- This Post has 2 replies, 2 voices, and was last updated 1 month ago by .
I was sitting at my office desk–in the middle of the work day, when I turned to my colleague, whispered to her that I was experiencing crazy, painful tenderness in only my right breast for the past two weeks–so painful that it was warm to the touch, and wasn’t going away, I knew something was really off. Panicked, I ushered my bestie colleague of a friend into the bathroom stall at work, to see if she too thought it looked abnormal, or was simply PMS related…
She then called her cousin who was a doctor, and texted her my symptoms. That’s when a wave of panic hit–and she advised not to worry, but the beginnings of breast cancer sometimes begin exactly where my pain was isolated, my areola nipple area. Of course, I panicked! I immediately left work, made an excuse to leave a meeting, and walked down the block to the nearest Urgent Care in lower Manhattan. I should mention, my right nipple had been pierced for over 4 years–with multiple sexual partners, avid hot yoga, running, spinning–and not one single issue or infection with it! The (naive) thought that the gold barbell piercing at my nipple was causing the issue, didn’t even cross my mind!
The doctor there dismissed my pain as period related–and said, not to worry! She said,”if you are still really concerned, go to your gynecologist for a second opinion”–which is exactly what I did. Unsatisfied with the clinic doctor’s dismissed reply, I scheduled an appointment with the gyno, and was seen the following week. At that point, my breast was so hot and swollen to the touch, I couldn’t even sleep at night, and began imagining the worst. At the gyno appointment, my doctor immediately examined my left breast–told me not to panic, but during our appointment, he had personally called his friend, a breast surgeon, and the receptionist had scheduled me a next day appointment for a breast evaluation, and sonogram imaging. When I thanked the doctor profusely for helping me get to the bottom of my pain, he had advised he wasn’t sure what the issue was; ranging from anything cyst, abscess, tumor, or worst of all, breast cancer–I froze. The breast surgeon he had scheduled me with, was a known disease breast surgeon within the NYC area, and I was terrified of hearing the worst news possible.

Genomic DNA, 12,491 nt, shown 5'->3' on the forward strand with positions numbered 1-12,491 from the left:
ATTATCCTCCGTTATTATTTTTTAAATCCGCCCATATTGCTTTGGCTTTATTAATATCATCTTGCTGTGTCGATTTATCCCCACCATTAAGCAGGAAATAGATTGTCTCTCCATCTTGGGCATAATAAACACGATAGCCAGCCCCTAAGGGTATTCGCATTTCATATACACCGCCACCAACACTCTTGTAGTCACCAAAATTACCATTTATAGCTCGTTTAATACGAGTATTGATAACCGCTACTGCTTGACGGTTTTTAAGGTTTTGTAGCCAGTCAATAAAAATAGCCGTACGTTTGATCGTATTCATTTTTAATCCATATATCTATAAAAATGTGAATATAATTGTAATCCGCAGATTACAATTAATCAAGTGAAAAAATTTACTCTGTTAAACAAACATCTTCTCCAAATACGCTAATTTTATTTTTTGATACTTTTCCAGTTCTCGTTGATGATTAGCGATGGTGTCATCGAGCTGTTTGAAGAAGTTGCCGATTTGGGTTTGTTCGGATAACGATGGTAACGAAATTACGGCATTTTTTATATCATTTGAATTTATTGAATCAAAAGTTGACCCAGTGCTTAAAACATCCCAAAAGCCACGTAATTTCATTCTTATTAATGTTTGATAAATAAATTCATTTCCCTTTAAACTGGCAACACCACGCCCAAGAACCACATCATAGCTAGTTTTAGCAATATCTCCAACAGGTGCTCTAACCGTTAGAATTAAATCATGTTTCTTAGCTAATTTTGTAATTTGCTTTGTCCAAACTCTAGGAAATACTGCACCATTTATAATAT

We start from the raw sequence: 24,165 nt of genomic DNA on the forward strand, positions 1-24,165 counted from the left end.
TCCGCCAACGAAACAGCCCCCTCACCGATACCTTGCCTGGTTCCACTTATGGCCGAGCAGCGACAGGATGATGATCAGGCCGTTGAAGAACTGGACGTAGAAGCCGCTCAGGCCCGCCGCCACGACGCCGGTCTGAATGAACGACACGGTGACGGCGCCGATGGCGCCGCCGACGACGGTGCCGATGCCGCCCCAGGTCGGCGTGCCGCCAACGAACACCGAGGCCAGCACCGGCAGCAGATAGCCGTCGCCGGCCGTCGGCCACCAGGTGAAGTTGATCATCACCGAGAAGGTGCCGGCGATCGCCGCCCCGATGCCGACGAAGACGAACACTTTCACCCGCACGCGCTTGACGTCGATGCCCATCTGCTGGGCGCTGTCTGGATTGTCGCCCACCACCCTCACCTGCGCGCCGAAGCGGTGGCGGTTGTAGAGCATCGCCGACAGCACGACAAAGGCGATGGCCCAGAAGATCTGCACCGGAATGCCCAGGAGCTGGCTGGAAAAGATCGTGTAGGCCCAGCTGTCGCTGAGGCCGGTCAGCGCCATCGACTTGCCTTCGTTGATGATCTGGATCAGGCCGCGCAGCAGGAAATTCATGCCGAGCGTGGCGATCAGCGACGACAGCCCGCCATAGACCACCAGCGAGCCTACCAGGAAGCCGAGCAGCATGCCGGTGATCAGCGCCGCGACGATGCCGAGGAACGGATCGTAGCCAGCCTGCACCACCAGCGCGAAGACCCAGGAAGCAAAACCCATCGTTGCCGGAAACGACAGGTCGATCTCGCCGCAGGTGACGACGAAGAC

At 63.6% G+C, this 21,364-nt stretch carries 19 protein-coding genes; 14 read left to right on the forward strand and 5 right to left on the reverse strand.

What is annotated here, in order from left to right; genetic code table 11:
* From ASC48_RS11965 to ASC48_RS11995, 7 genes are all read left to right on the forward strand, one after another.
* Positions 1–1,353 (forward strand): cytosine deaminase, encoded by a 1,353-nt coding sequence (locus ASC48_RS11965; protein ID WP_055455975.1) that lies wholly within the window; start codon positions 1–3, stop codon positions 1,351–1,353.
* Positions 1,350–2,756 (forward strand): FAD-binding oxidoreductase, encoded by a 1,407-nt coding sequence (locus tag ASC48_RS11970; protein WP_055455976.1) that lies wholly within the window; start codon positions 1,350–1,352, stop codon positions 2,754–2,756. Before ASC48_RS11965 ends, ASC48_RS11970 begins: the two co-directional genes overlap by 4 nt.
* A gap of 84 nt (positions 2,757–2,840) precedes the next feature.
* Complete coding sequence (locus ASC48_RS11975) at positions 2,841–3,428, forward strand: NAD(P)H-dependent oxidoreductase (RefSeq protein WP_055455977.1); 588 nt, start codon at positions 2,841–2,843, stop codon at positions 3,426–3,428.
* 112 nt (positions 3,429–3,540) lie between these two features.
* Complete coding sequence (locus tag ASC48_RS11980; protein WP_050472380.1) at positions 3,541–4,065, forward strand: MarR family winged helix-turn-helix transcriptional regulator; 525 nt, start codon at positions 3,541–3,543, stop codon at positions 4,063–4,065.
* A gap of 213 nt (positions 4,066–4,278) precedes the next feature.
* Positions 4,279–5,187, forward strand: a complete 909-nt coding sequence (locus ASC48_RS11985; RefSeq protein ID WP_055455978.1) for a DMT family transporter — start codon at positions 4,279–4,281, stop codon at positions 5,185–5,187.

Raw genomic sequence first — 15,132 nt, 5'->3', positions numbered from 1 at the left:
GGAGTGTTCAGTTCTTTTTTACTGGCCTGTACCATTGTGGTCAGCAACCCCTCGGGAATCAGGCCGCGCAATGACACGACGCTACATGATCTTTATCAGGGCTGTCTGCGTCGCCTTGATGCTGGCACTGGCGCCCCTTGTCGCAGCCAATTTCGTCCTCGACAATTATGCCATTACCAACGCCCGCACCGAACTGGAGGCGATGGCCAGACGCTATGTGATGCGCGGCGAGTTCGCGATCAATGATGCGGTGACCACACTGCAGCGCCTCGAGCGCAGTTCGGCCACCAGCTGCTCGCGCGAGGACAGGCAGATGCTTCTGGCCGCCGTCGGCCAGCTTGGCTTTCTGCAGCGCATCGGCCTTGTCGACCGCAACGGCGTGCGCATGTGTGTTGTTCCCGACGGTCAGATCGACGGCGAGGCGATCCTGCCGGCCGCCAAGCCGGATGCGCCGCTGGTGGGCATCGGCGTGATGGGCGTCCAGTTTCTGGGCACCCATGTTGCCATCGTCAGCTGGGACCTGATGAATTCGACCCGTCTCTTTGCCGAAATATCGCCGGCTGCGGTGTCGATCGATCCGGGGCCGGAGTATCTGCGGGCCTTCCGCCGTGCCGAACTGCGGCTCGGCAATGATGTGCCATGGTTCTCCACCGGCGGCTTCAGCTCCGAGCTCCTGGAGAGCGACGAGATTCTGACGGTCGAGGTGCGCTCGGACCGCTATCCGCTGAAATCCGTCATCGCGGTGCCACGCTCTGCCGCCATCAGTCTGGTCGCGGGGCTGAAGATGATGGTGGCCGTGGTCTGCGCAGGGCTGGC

Luckily, upon meeting the breast specialist/surgeon, she was warm–and after imaging and sonogram evaluating, she had determined it was a severe abscess of the breast, retro-areola, and that it would only take 1-2 appointments of (GROSS!) file needle syringing to extract quickly collecting pus, from the breast–which was causing all the tender swollen-ness, exacerbated by the piercing. A series of two rounds of ABX, and 7 appointments later, at both Mount Sinai + Lenox Hill to remove the abscess via needle extraction, the pus swelling was temporarily reducing and re-collecting after every appointment. Discouraged, and impatient with the returning pus re-filling my breast with 72mL of pus fluid, I walked into the ER on a Saturday morning with my same best, sweet colleague friend, to hopefully get the abscess finally removed. The ER staff on duty advised breast surgeries have precautions due to cosmetics involved, and can only be done with breast surgeon specialists due to potential scarring–but I begged. Finally, the following Monday, the breast surgeon met me at Mt Sinai-Amsterdam and she made the very painful breast incision, finally draining the abscess.
Although, I replaced my 14k gold barbell with a scar, and radically embarrassed myself profusely by whipping open my hospital gown to expose my infected breast when the ER doctor asked what was wrong, AND had to have 4 medical professionals hold me down during the incision-and-drainage opening of the breast–the takeaway here is, please listen listen listen to YOUR body! If something feels wrong, and you are dismissed–knock on all the doors to someone who will listen to your worries. You are your own advocate, and you know your body better than anyone else!! If I had listened to the first doctor’s opinion, who knows how long it would’ve taken to address what was wrong.